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d the narrow avenues between the graves been traversed.
The old man rested wearily upon his walking stick.
Not here, said he, not here.
The words had barely passed his lips when his wife, falling on her knees, cried out: Oh, father!
The old man hastened to her side.
She was supporting herself by a marble slab, which bore this inscription:
Lieutenant Company G,
John C. Holt,
Sixty-first Tennessee Infantry.
For thirty years the father and mother, who live near Nashville, Tenn., have sought their son. They found him during a reunion of the North and the South, in the graveyard of a northern prison.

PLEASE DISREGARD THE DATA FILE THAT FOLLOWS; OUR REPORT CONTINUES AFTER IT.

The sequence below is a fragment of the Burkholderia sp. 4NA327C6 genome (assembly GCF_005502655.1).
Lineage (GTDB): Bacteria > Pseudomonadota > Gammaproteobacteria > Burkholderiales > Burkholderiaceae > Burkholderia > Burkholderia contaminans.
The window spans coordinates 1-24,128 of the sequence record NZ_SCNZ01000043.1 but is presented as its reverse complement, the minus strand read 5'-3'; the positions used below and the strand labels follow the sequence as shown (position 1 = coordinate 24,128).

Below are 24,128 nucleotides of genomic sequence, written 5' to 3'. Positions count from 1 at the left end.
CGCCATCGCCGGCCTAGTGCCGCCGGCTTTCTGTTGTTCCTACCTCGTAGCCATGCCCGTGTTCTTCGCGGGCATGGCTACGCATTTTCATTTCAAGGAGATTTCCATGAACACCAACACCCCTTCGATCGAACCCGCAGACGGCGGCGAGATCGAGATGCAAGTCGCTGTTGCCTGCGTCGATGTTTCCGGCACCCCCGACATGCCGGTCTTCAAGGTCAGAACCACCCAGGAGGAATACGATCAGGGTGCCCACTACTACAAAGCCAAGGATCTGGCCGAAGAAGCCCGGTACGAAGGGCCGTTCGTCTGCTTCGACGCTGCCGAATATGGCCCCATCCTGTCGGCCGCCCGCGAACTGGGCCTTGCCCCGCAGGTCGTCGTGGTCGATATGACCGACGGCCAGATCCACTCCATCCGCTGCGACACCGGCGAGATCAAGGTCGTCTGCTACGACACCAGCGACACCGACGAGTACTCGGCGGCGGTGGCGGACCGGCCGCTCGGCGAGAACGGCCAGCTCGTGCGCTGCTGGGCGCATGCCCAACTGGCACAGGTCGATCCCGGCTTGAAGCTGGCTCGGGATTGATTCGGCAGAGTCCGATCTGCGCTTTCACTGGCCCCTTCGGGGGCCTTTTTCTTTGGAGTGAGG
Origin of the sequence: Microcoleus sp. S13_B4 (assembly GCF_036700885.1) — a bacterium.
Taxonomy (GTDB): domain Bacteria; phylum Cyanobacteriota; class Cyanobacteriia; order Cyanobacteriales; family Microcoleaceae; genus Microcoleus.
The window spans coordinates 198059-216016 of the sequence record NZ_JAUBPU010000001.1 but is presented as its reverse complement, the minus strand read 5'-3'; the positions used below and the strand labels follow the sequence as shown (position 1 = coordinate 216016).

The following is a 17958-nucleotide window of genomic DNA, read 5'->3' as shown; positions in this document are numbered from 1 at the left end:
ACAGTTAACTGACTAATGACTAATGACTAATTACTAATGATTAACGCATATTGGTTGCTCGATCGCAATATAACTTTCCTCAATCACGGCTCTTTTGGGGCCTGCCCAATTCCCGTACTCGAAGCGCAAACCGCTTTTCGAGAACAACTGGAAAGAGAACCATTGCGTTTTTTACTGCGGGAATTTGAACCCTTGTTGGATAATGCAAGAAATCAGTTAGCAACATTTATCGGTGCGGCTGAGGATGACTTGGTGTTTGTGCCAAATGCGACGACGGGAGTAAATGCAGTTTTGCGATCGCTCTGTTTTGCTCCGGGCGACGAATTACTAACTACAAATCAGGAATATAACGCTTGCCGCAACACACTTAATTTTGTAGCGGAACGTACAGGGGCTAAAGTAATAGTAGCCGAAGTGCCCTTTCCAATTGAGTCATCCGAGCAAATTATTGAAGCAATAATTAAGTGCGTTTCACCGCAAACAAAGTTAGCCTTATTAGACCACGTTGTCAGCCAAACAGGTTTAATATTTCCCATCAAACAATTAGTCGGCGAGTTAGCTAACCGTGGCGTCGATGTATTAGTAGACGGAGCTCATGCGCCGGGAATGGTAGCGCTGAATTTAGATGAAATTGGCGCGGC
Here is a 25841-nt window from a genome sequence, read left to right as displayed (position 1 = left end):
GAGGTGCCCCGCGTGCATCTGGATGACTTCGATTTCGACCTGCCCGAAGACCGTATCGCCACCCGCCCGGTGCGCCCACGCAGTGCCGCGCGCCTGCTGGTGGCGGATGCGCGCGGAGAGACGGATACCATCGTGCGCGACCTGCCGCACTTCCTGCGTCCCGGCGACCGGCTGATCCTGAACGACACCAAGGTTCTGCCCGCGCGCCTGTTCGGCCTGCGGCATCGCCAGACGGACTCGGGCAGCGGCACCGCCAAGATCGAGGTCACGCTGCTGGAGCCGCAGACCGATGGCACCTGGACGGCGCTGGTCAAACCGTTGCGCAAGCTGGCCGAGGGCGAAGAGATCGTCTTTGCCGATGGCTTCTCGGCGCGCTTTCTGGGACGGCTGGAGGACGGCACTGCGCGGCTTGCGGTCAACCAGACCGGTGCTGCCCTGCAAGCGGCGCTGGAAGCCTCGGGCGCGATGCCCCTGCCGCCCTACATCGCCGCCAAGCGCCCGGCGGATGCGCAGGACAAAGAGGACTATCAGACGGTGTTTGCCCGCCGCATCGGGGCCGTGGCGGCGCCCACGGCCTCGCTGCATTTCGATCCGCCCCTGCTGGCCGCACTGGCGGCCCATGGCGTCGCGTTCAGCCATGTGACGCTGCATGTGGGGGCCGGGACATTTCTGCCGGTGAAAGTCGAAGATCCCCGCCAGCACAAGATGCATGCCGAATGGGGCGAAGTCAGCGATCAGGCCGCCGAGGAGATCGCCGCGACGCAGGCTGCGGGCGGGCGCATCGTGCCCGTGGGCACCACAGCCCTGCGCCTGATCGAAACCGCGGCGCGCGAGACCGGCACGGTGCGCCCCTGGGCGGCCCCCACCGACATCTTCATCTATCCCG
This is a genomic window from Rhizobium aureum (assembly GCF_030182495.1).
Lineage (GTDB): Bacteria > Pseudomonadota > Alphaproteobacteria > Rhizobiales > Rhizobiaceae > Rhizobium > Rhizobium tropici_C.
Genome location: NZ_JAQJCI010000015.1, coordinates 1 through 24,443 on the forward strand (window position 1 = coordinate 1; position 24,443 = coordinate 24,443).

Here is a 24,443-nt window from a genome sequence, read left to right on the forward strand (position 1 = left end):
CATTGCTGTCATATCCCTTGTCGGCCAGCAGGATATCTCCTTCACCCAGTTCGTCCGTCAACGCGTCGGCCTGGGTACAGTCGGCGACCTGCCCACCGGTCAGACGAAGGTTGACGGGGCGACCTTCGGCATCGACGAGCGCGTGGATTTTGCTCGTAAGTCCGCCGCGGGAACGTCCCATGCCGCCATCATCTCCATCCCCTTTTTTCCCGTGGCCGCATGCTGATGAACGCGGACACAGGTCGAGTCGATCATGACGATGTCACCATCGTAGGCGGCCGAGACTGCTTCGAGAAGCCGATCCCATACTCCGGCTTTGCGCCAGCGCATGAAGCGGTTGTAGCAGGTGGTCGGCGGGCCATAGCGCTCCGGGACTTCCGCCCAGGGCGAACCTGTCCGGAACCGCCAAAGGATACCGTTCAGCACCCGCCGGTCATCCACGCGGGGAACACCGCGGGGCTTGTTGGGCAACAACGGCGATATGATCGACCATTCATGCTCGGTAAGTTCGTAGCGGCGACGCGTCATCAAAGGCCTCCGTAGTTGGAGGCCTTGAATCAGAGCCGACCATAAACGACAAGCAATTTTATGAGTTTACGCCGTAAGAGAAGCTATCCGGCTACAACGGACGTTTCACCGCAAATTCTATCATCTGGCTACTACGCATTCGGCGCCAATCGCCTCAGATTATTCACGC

John Holt died in 1865, and was one of the three thousand or more officers who looked for liberty through one of the most stupendous plots of the war of the rebellion—an uprising in the North.
The finding of his grave by his parents the other day brings back to mind the great conspiracy to liberate 20,000 Confederate prisoners in the North, seize the northern fr